...the data values

The period January-April 1998 was the warmest January-April ever observed from the global area-averaged sea surface temperature. This dataset began in 1982 using NCEP/NOAA's global sea surface temperature data set It was created from both satellite data and ship observations. Each anomaly value is based on the long-term (1982-1996) mean. This 1998 value is partially driven by the powerful El Niño conditions.

...the data values

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NOAA's El Niño Page
NOAA's El Niño Page
El Niño Theme Page
Accessing Info related to El Niño
NCEP/CPC El Niño Page
El Niño/Southern Oscillation
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Global Warming

Most scientists believe we are now seeing the early signals of a global warming. This belief is based upon analyses of many indicators of climate change as related to computer climate model projections. These changes include surface land and ocean temperature increase, glacier retreat, ice shelf disintegration, sea level rise, rainfall increase, and changes in upper air temperature patterns. The warming is most likely caused, at least in part, by the well-documented buildup of greenhouse gases (mostly carbon dioxide) in the atmosphere.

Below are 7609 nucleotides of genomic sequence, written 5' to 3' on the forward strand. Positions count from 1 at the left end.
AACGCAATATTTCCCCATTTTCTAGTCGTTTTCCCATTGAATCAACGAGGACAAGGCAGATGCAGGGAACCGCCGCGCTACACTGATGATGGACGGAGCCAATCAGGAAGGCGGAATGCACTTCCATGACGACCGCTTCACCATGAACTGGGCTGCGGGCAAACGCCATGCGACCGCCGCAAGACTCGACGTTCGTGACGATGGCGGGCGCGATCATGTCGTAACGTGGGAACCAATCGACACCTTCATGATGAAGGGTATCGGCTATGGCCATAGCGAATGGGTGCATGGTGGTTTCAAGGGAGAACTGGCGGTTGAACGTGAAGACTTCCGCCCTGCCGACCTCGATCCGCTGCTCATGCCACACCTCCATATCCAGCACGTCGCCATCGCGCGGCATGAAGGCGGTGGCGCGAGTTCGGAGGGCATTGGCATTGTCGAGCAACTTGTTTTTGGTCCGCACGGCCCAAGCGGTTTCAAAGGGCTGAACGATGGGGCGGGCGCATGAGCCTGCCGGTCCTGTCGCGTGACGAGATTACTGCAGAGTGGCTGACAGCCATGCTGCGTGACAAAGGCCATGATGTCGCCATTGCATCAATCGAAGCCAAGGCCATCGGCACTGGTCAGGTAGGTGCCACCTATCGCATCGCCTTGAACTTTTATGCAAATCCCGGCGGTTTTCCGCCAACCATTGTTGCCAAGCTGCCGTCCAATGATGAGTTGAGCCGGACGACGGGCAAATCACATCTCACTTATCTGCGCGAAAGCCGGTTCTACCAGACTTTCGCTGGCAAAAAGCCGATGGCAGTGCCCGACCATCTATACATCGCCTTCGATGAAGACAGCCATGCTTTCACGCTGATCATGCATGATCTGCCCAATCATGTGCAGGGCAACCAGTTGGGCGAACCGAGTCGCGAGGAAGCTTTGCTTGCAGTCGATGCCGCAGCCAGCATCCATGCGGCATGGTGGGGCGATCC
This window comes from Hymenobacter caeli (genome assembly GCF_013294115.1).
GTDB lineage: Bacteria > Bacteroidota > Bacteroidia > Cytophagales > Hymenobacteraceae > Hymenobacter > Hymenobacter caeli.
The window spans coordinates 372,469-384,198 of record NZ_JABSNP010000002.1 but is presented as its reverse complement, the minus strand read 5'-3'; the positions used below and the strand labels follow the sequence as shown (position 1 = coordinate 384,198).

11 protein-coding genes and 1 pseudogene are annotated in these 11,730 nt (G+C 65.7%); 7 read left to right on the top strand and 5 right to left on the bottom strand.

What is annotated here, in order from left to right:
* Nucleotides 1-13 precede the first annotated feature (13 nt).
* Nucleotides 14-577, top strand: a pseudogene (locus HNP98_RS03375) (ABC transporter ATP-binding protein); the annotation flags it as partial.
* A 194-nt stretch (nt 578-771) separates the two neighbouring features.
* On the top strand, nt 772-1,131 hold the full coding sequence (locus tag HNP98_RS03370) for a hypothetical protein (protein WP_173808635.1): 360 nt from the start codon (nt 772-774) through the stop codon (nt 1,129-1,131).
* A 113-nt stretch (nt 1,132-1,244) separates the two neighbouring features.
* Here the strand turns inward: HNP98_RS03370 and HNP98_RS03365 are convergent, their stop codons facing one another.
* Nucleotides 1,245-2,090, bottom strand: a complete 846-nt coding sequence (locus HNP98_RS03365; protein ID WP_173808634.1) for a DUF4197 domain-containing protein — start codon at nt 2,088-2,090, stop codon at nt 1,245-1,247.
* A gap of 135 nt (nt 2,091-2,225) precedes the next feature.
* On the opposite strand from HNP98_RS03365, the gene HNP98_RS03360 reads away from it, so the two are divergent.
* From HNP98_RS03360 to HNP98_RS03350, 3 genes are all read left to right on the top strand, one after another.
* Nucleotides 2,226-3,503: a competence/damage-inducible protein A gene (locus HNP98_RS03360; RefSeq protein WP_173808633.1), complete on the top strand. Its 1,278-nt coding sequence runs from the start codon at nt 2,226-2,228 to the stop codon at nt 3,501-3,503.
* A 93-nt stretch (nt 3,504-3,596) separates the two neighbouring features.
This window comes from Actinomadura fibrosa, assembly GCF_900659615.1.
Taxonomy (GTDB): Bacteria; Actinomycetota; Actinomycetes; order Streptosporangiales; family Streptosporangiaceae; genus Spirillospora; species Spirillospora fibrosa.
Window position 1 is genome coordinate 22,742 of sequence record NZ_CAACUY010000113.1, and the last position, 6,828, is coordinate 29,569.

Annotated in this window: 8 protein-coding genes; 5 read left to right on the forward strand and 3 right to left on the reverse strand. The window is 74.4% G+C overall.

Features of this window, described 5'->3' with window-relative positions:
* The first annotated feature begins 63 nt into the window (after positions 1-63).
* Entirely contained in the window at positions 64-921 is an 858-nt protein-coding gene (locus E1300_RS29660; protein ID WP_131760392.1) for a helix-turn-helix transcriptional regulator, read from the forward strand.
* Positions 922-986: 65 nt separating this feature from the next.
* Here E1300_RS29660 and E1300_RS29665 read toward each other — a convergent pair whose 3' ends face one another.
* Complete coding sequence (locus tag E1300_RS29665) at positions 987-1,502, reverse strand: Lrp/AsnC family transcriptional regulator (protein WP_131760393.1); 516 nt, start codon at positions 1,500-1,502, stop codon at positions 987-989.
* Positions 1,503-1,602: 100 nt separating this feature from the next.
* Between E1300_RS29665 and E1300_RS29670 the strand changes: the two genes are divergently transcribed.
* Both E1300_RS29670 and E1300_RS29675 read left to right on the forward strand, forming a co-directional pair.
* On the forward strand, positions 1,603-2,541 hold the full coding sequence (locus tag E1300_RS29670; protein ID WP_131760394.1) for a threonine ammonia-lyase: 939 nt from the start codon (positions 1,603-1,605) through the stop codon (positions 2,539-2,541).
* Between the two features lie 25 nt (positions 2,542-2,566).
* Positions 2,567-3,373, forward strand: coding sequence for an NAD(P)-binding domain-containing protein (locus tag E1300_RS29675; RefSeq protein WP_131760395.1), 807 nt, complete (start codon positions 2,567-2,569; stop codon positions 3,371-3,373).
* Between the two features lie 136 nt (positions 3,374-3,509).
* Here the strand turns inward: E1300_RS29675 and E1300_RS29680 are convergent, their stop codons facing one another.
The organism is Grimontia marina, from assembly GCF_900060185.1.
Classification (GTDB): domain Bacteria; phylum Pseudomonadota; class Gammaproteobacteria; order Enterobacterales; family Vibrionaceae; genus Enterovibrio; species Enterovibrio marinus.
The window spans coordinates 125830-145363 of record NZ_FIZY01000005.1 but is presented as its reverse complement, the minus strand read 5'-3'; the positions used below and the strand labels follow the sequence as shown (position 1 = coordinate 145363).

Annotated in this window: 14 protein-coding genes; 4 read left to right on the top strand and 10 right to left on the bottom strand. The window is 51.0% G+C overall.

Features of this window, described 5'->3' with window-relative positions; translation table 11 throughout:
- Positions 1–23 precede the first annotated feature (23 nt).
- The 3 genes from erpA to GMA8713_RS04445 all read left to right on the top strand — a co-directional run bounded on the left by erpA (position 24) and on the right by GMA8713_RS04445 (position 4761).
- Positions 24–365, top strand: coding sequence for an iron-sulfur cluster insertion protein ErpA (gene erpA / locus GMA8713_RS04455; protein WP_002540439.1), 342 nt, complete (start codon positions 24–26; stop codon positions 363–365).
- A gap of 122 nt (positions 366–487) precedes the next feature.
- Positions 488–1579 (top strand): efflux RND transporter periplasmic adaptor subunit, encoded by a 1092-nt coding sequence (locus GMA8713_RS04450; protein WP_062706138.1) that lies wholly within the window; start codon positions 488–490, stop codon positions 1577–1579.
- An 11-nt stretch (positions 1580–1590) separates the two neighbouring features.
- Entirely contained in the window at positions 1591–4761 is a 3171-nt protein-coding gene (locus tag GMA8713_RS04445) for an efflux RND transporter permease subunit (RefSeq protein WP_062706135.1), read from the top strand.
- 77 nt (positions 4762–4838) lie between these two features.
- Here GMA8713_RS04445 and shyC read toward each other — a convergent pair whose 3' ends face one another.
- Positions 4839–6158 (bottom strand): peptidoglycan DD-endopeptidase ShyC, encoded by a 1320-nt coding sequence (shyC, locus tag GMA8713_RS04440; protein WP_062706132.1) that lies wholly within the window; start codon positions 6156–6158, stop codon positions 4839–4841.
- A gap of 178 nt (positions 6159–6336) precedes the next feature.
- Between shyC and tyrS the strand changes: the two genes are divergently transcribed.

The resulting local, regional, and large scale changes in climate, including changes in weather and climate events, will have significant impacts, but the magnitudes of those impacts are still unresolved. They depend on many factors including the rate of future anthropogenic greenhouse gas and aerosol emissions; the sensitivity of economic, social and ecosystems to climate changes; and the exact sensitivity of the climate system to changes in atmospheric composition.